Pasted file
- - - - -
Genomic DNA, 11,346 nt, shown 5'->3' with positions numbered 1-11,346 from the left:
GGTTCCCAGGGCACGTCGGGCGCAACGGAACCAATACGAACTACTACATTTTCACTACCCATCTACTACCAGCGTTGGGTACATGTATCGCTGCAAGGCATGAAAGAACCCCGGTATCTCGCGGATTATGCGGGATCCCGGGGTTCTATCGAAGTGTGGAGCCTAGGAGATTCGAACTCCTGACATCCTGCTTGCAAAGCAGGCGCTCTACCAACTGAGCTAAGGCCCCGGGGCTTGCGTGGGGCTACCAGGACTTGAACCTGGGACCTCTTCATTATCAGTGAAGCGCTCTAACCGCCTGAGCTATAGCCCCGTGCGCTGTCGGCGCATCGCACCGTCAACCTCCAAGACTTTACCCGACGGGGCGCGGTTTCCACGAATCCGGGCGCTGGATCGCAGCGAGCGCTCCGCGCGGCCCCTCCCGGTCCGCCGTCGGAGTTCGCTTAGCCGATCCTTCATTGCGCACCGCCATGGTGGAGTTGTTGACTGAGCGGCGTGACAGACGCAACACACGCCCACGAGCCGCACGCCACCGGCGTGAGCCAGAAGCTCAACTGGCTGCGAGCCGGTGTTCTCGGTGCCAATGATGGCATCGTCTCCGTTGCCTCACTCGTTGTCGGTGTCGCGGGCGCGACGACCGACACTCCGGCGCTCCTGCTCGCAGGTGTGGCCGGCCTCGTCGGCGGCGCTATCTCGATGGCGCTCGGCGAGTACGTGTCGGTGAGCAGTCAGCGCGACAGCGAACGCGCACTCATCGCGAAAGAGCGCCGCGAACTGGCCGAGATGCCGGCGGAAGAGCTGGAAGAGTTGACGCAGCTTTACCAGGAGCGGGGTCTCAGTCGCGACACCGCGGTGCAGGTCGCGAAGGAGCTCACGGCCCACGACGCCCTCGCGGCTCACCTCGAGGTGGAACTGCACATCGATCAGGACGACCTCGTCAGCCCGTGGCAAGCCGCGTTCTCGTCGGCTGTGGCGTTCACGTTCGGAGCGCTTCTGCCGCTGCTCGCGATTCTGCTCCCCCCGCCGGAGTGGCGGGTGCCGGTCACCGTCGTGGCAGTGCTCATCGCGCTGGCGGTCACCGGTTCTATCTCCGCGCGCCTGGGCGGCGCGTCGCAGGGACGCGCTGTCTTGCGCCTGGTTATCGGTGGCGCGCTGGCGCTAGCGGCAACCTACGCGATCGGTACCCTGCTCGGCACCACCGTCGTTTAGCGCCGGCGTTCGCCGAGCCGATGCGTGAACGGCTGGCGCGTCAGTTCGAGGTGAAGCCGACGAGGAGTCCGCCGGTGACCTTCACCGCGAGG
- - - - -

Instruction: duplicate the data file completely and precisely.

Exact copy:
Genomic DNA, 11,346 nt, shown 5'->3' with positions numbered 1-11,346 from the left:
GGTTCCCAGGGCACGTCGGGCGCAACGGAACCAATACGAACTACTACATTTTCACTACCCATCTACTACCAGCGTTGGGTACATGTATCGCTGCAAGGCATGAAAGAACCCCGGTATCTCGCGGATTATGCGGGATCCCGGGGTTCTATCGAAGTGTGGAGCCTAGGAGATTCGAACTCCTGACATCCTGCTTGCAAAGCAGGCGCTCTACCAACTGAGCTAAGGCCCCGGGGCTTGCGTGGGGCTACCAGGACTTGAACCTGGGACCTCTTCATTATCAGTGAAGCGCTCTAACCGCCTGAGCTATAGCCCCGTGCGCTGTCGGCGCATCGCACCGTCAACCTCCAAGACTTTACCCGACGGGGCGCGGTTTCCACGAATCCGGGCGCTGGATCGCAGCGAGCGCTCCGCGCGGCCCCTCCCGGTCCGCCGTCGGAGTTCGCTTAGCCGATCCTTCATTGCGCACCGCCATGGTGGAGTTGTTGACTGAGCGGCGTGACAGACGCAACACACGCCCACGAGCCGCACGCCACCGGCGTGAGCCAGAAGCTCAACTGGCTGCGAGCCGGTGTTCTCGGTGCCAATGATGGCATCGTCTCCGTTGCCTCACTCGTTGTCGGTGTCGCGGGCGCGACGACCGACACTCCGGCGCTCCTGCTCGCAGGTGTGGCCGGCCTCGTCGGCGGCGCTATCTCGATGGCGCTCGGCGAGTACGTGTCGGTGAGCAGTCAGCGCGACAGCGAACGCGCACTCATCGCGAAAGAGCGCCGCGAACTGGCCGAGATGCCGGCGGAAGAGCTGGAAGAGTTGACGCAGCTTTACCAGGAGCGGGGTCTCAGTCGCGACACCGCGGTGCAGGTCGCGAAGGAGCTCACGGCCCACGACGCCCTCGCGGCTCACCTCGAGGTGGAACTGCACATCGATCAGGACGACCTCGTCAGCCCGTGGCAAGCCGCGTTCTCGTCGGCTGTGGCGTTCACGTTCGGAGCGCTTCTGCCGCTGCTCGCGATTCTGCTCCCCCCGCCGGAGTGGCGGGTGCCGGTCACCGTCGTGGCAGTGCTCATCGCGCTGGCGGTCACCGGTTCTATCTCCGCGCGCCTGGGCGGCGCGTCGCAGGGACGCGCTGTCTTGCGCCTGGTTATCGGTGGCGCGCTGGCGCTAGCGGCAACCTACGCGATCGGTACCCTGCTCGGCACCACCGTCGTTTAGCGCCGGCGTTCGCCGAGCCGATGCGTGAACGGCTGGCGCGTCAGTTCGAGGTGAAGCCGACGAGGAGTCCGCCGGTGACCTTCACCGCGAGG